In preparation for my first ever formal Fort Bend tax protest hearing, I read with interest both the Letter to the Editor published on May 23 and the Fort Bend CAD liaison officer’s June 14 response. The May 23 letter described an ARB panel that exhibited little interest in anything the taxpayer had to say, merely serving as a rubber stamp for the appraiser’s position no matter how untenable that position might be. The liaison’s response implicitly called into question any inherent bias on the part of the ARB, asserting that only a small fraction of property owners are dissatisfied with the process and that dissatisfied owners have multiple outlets for voicing their complaints which the ARB Board promptly evaluates in order to assess whether the process can be made ever more copacetic.
At my ARB hearing, every sentence of the May 23 letter proved to be exactly on point. From barely allowing my wife or me to speak, to not reading anything that we had prepared, to rubber stamping the appraiser’s overly aggressive positions, the ARB panel appeared to be more than a little “cozy” with the appraiser’s office. As the appraiser argued that the value of our house was determinable, not based on the amount we had recently paid for it, but rather on the amount at someone else paid for a different house back in 2010, we wondered why the ARB did not laugh him out of the room. When the appraiser started to stumble in answering a question I had asked, potentially getting himself into trouble, the ARB cut him off and answered on his behalf.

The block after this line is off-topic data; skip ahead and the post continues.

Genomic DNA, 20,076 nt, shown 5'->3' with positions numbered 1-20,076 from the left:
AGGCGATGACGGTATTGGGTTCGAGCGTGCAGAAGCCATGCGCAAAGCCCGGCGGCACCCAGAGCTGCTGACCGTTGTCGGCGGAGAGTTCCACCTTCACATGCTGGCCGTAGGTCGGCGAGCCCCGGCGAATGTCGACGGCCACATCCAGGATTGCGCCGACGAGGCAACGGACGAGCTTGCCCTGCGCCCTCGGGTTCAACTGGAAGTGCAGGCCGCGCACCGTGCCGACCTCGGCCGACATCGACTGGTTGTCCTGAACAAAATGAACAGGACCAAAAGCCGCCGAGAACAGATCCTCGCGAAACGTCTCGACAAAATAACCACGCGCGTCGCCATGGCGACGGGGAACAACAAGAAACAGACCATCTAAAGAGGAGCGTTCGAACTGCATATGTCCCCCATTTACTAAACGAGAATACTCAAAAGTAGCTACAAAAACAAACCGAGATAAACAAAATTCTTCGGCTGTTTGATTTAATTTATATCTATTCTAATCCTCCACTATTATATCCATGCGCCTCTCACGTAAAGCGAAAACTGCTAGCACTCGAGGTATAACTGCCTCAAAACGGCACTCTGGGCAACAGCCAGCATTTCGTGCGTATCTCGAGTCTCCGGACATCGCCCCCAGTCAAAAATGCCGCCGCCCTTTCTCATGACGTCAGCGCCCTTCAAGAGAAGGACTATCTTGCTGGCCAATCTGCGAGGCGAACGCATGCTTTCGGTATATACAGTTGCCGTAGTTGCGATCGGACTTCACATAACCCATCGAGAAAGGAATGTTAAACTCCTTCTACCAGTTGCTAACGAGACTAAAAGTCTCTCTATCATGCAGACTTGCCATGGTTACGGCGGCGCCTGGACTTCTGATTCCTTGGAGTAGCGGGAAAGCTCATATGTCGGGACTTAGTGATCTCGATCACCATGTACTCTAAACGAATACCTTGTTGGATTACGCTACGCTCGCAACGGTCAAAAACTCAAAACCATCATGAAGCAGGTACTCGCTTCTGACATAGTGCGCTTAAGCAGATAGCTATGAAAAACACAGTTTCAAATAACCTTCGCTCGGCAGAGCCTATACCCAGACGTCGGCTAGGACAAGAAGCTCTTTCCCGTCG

Following the hearing, I sought to file a complaint. Surely, the state comptroller, which publishes the Appraisal Review Board Manual, would want to know if an ARB panel ran afoul of such rules, right? Wrong, according to its website, “[b]y state law …neither PTAD nor the Comptroller’s office have [SIC] any direct jurisdiction over county appraisal districts or appraisal review boards…complaints over which the Comptroller has authority will be reviewed and investigated in the order they are received. All other complaints will be dismissed.”
OK well, at least the Fort Bend ARB Board investigates complaints of ARB panels reaching illogical conclusions, right? Wait, “the Board cannot, by law, be involved in setting appraisal values. That is the job of the Fort Bend CAD staff.” Liaison’s June 14 letter. Well, at least the liaison will promptly return my voicemail, right? Still waiting after two weeks.
As it turns out, the state comptroller’s website provides that, “Any complaints about the ARB or its members should be directed to the ARB itself or to the appraisal district board of directors.” So unless I am missing something, because the ARB Board does not get involved with setting appraisal values, the only avenue for complaining (as opposed to legally appealing) is to complain to the ARB panel itself. To me, that sounds like a case of the proverbial fox guarding the chicken coops only the fox thinks the chicken coops has increased 10% in a declining market.
My best option seems to be writing this paper. However, that might actually help the ARB even more. Sure, they might be a little embarrassed, but by warning readers that the protest hearing is “a total waste of time” (to use the title of the May 23 article), does it not discourage property owners from filing future protests?
These are just my opinions and experiences and I welcome any corrections to my research.
Name withheld by request